Telling a few white lies may seem harmless, but a new study suggests that you might improve your mental and physical health if you cut down on the fibs you tell.
“We found that the participants could purposefully and dramatically reduce their everyday lies, and that in turn was associated with significantly improved health,” said Anita Kelly, study author and professor of psychology at the University of Notre Dame, in a statement. Kelly presented her findings at the annual meeting of the American Psychological Association in Orlando.
For her study, Kelly recruited 110 adults and asked half of them to stop lying for 10 weeks. Lies included big ones and tiny ones — any false statement — but participants were still allowed to do things like omit the truth, keep secrets and dodge questions they didn’t want to answer. The other half of the participants weren’t given any special instructions about lying, except that they had to report the number of lies they told each week. The participants, aged 18 to 71, took a weekly lie detector test and filled out questionnaires about their physical and mental health as well as the quality of their relationships.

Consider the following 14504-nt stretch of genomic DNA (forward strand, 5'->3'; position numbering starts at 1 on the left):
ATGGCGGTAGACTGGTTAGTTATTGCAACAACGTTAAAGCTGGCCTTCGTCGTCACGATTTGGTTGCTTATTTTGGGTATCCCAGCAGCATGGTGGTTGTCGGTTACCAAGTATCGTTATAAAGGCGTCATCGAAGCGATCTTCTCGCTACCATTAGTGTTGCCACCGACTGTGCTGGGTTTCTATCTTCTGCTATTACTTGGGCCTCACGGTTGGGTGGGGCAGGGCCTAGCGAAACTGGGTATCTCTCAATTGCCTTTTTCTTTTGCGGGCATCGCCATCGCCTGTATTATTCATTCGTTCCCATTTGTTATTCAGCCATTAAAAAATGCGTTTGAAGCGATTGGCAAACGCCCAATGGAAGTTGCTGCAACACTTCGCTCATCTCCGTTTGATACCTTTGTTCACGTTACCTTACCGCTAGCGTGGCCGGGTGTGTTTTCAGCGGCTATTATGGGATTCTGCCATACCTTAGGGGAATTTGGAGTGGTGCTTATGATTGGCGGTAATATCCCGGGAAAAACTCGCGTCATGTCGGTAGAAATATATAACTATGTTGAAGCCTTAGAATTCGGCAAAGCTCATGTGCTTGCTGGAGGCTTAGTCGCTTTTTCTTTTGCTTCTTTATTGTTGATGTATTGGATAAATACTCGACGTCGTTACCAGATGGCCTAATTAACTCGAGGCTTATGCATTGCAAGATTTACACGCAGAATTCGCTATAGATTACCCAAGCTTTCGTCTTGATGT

It turns out that both groups reduced their lying, but those who were specifically told to tell the truth fibbed less — and improved their health more. For example, when participants in the no-lie group told three fewer minor lies a week, they reported four fewer mental-health complaints (such as feeling sad or stressed) and three fewer physical complaints (such as headaches or sore throats). Those in the control group who independently told fewer lies logged fewer health complaints as well, but only by two or three complaints.
On average, Americans tell about 11 lies a week, the authors report. By the end of their 10-week study period, participants in the no-lie group were down to one lie a week. The comparison group was telling more than three lies a week, down from an average of six at the start of the study.
People really took the task to heart, the researchers found: participants found themselves being honest about their daily accomplishments instead of exaggerating them, for example, and they stopped making up excuses for being late or failing to complete a task. They also came up with strategies to avoid lying, such as responding to tough questions with another question in order to distract the other person.
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In addition to improving their mental and physical health, the truth-tellers said that their close personal relationships had also improved and that their other social interactions had been easier.
“I think lying can cause a lot of stress for people, contributing to anxiety and even depression,” Dr. Bryan Bruno, acting chairman of the department of psychiatry at Lenox Hill Hospital in New York City, told HealthDay. “Lying less is not only good for your relationships, but for yourself as an individual. People might recognize the more devastating impact lying can have on relationships, but probably don’t recognize the extent to which it can cause a lot of internal stress.”